Prinseps opens the season with the launch of a luxury gallery and rare artist estates
The online gallery offers fixed prices sales and features a range of luxury items across jewellery, carpets, Art Deco furniture, objet d’art and property, with prices ranging from Rs 10k to Rs 10 cr
After months of rigorous research, online auction platform Prinseps returns to the market with the launch of an online gallery offering a selection of luxury collectables and two auctions sales from the rare estates of artist and Oscar-winning costume designer Bhanu Athaiya and legendary Bengali artist Atul Bose.
The online gallery offers fixed prices sales and features a range of luxury items across jewellery, carpets, Art Deco furniture, objet d’art and property, with prices ranging from Rs 10,000 to Rs 10 crore. A key item of interest in the gallery is a 16ct antique cushion cut Burmese Ruby priced at Rs 56 lakhs.
The estates of Bhanu Athaiya and Atul Bose will be up for auction in November, in two separate online sales that will introduce artworks that have not been seen on the auction circuit in several decades. The auctions will be accompanied by introductory catalogue essays by India’s leading scholars and art historians - Ranjit Hoskote, writing on Bhanu Athaiya and Partha Mittar, writing on Atul Bose.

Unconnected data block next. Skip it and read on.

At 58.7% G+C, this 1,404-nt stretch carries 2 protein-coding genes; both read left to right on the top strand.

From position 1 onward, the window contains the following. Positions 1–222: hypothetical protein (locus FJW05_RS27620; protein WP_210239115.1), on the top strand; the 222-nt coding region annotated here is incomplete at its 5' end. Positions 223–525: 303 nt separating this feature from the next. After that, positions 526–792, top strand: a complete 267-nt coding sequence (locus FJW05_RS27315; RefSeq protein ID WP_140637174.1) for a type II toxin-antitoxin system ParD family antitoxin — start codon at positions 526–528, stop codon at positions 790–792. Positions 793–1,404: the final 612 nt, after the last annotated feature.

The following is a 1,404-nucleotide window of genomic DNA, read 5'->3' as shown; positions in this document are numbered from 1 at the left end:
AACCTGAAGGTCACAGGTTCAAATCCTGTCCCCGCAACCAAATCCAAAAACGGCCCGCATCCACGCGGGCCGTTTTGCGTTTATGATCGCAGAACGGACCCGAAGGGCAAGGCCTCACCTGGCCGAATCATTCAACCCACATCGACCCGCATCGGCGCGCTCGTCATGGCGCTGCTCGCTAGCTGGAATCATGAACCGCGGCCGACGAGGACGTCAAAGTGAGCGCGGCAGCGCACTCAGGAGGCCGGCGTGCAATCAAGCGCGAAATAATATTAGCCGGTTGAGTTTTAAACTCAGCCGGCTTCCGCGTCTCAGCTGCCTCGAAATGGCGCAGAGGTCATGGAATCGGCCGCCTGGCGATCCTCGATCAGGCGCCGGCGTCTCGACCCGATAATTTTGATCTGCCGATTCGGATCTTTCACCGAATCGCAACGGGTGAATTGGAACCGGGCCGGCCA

The sale of works by Atul Bose – an artist contemporary of Jamini Roy and Hemen Majumdar - will include lots that have never been offered in over fifty years to the market. A prolific landscape and portrait artist, Bose’s paintings find a prized place in prestigious collections such as that of the Rashtrapati Bhavan in New Delhi.
The Bhanu Athaiya sale is offering artworks which will be coming to auction for the first time in almost seventy years including Prayers (pictured page bellow) first exhibited in the 1953 group show of the Progressive Artists Group - Athaiya was the only woman artist among the Progressives. She went on to a prolific career as India’s premier costume designer (fashion illustration pictured below) and was the first Indian to win an Oscar for her work on Richard Attenborough’s iconic film Gandhi.